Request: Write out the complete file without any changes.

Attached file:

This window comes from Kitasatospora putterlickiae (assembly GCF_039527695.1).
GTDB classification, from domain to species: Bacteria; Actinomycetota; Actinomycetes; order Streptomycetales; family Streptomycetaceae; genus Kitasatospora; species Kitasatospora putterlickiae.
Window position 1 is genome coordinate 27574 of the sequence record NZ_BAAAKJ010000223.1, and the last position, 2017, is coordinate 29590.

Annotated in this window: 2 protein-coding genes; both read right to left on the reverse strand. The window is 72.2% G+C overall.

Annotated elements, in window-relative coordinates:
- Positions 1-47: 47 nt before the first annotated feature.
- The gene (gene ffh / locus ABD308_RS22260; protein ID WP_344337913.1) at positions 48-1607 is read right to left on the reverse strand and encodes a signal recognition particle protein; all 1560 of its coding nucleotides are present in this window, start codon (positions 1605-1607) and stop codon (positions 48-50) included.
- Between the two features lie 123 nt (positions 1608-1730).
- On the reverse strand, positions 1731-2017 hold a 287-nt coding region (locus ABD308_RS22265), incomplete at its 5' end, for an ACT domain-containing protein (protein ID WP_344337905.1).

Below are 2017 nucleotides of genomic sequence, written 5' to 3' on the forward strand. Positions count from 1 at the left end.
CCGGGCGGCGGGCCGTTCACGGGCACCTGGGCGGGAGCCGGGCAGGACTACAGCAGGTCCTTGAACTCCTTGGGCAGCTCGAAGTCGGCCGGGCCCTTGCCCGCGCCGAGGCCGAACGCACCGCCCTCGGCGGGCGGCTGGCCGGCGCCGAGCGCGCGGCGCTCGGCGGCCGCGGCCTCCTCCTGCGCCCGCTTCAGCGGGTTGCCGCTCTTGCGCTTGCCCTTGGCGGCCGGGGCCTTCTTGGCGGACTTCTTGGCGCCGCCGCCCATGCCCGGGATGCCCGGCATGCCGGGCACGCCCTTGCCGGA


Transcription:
This window comes from Kitasatospora putterlickiae (assembly GCF_039527695.1).
GTDB classification, from domain to species: Bacteria; Actinomycetota; Actinomycetes; order Streptomycetales; family Streptomycetaceae; genus Kitasatospora; species Kitasatospora putterlickiae.
Window position 1 is genome coordinate 27574 of the sequence record NZ_BAAAKJ010000223.1, and the last position, 2017, is coordinate 29590.

Annotated in this window: 2 protein-coding genes; both read right to left on the reverse strand. The window is 72.2% G+C overall.

Annotated elements, in window-relative coordinates:
- Positions 1-47: 47 nt before the first annotated feature.
- The gene (gene ffh / locus ABD308_RS22260; protein ID WP_344337913.1) at positions 48-1607 is read right to left on the reverse strand and encodes a signal recognition particle protein; all 1560 of its coding nucleotides are present in this window, start codon (positions 1605-1607) and stop codon (positions 48-50) included.
- Between the two features lie 123 nt (positions 1608-1730).
- On the reverse strand, positions 1731-2017 hold a 287-nt coding region (locus ABD308_RS22265), incomplete at its 5' end, for an ACT domain-containing protein (protein ID WP_344337905.1).

Below are 2017 nucleotides of genomic sequence, written 5' to 3' on the forward strand. Positions count from 1 at the left end.
CCGGGCGGCGGGCCGTTCACGGGCACCTGGGCGGGAGCCGGGCAGGACTACAGCAGGTCCTTGAACTCCTTGGGCAGCTCGAAGTCGGCCGGGCCCTTGCCCGCGCCGAGGCCGAACGCACCGCCCTCGGCGGGCGGCTGGCCGGCGCCGAGCGCGCGGCGCTCGGCGGCCGCGGCCTCCTCCTGCGCCCGCTTCAGCGGGTTGCCGCTCTTGCGCTTGCCCTTGGCGGCCGGGGCCTTCTTGGCGGACTTCTTGGCGCCGCCGCCCATGCCCGGGATGCCCGGCATGCCGGGCACGCCCTTGCCGGA